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London Stock Exchange could buy Russell Investments in $3 billion deal

London Stock Exchange could buy Russell Investments in $3 billion deal

The London Stock Exchange (LSE) could be set to buy Russell Investments in a deal worth as much as $3 billion – the biggest in the exchange’s history.

Few entities have had as much significance in global finance as LSE, which has played a central role in money markets for more than two centuries. But today it has announced its intentions to stay at the forefront of global finance, after entering into $3 billion talks to acquire Russell Investments.

 

The London Stock Exchange Group’s statement is short and concise, explaining that talks are still in full swing and it is not yet certain a deal will be made. But with the Guardian reporting the deal could be worth around $3 billion (£1.78 billion), it appears the exchange could be headed for the biggest acquisition in its 213-year history.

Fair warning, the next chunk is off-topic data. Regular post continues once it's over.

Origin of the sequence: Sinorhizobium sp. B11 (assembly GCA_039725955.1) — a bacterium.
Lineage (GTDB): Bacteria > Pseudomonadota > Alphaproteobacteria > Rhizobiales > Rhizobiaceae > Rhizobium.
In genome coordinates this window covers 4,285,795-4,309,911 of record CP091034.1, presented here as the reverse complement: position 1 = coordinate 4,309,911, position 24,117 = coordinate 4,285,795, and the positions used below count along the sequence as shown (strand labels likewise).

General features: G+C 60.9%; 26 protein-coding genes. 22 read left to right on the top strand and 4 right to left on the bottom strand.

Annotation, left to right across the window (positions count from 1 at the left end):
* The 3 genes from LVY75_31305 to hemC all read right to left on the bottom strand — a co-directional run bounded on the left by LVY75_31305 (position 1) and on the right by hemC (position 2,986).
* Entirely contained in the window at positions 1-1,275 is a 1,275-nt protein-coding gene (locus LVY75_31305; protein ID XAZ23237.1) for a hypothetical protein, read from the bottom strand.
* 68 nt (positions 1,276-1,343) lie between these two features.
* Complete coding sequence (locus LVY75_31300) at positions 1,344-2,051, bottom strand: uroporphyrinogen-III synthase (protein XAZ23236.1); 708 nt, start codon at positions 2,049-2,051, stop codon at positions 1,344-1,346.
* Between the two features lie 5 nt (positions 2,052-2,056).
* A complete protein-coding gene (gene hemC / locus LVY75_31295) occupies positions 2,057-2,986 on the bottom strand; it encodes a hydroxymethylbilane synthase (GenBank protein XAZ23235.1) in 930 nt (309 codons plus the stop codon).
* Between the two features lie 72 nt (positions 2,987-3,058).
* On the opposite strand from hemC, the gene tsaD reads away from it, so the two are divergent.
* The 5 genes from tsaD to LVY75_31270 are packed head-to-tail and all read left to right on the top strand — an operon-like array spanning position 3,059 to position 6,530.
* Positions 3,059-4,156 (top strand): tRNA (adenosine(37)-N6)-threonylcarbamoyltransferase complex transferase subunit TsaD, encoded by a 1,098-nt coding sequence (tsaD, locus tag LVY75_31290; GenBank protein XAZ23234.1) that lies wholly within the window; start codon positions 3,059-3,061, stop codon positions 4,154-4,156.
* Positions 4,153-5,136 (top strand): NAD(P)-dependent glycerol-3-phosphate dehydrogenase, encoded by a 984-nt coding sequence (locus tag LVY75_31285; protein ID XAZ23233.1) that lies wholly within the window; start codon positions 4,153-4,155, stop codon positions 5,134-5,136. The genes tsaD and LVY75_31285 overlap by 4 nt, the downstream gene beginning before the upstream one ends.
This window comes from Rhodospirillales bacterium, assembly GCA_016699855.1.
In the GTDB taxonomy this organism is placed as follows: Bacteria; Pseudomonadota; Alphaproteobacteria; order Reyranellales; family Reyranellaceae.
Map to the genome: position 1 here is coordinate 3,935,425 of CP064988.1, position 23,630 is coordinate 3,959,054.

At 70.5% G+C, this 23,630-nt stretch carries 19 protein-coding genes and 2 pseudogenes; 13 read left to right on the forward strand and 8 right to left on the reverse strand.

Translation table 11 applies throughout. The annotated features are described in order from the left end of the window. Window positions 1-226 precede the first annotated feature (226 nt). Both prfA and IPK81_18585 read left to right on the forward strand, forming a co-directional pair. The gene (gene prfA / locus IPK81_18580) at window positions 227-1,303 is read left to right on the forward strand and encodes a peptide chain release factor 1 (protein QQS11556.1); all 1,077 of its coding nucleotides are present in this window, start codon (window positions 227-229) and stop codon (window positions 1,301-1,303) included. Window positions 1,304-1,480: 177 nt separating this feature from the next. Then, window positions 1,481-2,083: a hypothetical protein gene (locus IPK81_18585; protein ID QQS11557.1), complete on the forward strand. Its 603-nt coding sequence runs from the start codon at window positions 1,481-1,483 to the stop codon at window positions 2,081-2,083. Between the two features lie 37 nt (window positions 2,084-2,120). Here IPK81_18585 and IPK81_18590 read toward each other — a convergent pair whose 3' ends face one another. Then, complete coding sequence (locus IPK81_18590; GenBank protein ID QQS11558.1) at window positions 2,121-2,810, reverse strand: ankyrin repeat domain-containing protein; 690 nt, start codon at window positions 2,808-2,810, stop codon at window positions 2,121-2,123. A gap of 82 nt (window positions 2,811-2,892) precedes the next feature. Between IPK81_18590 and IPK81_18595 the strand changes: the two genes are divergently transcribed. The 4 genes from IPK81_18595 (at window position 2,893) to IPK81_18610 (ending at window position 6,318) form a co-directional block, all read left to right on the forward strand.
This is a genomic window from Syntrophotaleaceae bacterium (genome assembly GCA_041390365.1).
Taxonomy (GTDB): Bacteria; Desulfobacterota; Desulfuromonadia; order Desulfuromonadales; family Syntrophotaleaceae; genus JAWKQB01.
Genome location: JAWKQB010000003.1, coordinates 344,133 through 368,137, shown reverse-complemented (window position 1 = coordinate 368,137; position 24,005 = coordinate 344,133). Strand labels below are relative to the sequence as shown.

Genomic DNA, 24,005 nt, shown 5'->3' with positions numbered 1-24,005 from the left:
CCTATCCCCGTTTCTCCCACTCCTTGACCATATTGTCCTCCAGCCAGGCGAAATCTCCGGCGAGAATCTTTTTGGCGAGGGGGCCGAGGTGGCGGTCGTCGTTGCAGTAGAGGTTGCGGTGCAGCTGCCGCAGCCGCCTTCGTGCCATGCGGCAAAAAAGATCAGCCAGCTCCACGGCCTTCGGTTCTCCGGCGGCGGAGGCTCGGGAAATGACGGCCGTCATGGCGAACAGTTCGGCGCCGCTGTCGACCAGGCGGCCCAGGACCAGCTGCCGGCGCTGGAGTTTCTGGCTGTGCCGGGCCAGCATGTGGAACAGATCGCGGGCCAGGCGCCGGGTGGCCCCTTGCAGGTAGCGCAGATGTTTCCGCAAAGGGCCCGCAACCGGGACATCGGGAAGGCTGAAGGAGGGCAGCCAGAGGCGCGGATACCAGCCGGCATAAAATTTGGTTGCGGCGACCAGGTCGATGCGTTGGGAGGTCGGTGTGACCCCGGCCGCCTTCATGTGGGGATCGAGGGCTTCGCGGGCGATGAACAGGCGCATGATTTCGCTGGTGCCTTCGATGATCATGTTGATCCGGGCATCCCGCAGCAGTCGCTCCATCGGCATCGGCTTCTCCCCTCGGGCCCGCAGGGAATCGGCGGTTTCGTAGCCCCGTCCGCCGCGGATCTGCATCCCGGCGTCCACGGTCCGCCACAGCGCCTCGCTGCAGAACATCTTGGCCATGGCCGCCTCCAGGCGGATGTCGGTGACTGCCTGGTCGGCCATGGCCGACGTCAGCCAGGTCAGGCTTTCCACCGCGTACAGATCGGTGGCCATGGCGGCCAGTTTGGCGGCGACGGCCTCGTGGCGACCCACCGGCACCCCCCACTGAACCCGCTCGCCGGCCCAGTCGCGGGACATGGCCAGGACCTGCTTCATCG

Russell is well established in the world of finance as an asset manager and index compiler, best-known for benchmarks like the Russell 2000 in the US. Indeed, Reuters says that some $5.2 trillion in assets is currently benchmarked to its indices. LSE taking the bold move of acquiring the company would represent a concerted effort to break into the US – and it could even merge Russell with FTSE International, which it owns outright.

 

LSE entered late-stage talks after it emerged that Northwestern Mutual was spinning Russell off at auction, with securities index firm MSCI and Canadian Imperial Bank of Commerce both among the reported suitors. Last week LSE did confirm that it was talking to Northwestern about the possibilities, while the Wall Street Journal reported all three firms has put in offers for the whole of the Russell business.

Private equity groups have also been involved, but it appears that the ongoing race between exchanges and data companies to secure access to the best data compilers has pushed them out.

The Financial Times explains that investors are increasingly interested in index-based products, analytics and “value-added data”, meaning that companies providing the most valuable data are strategic targets for businesses in the finance sector. LSE would be able to compete with the likes of MSCI and other indexing companies with Russell’s expertise at its disposal.


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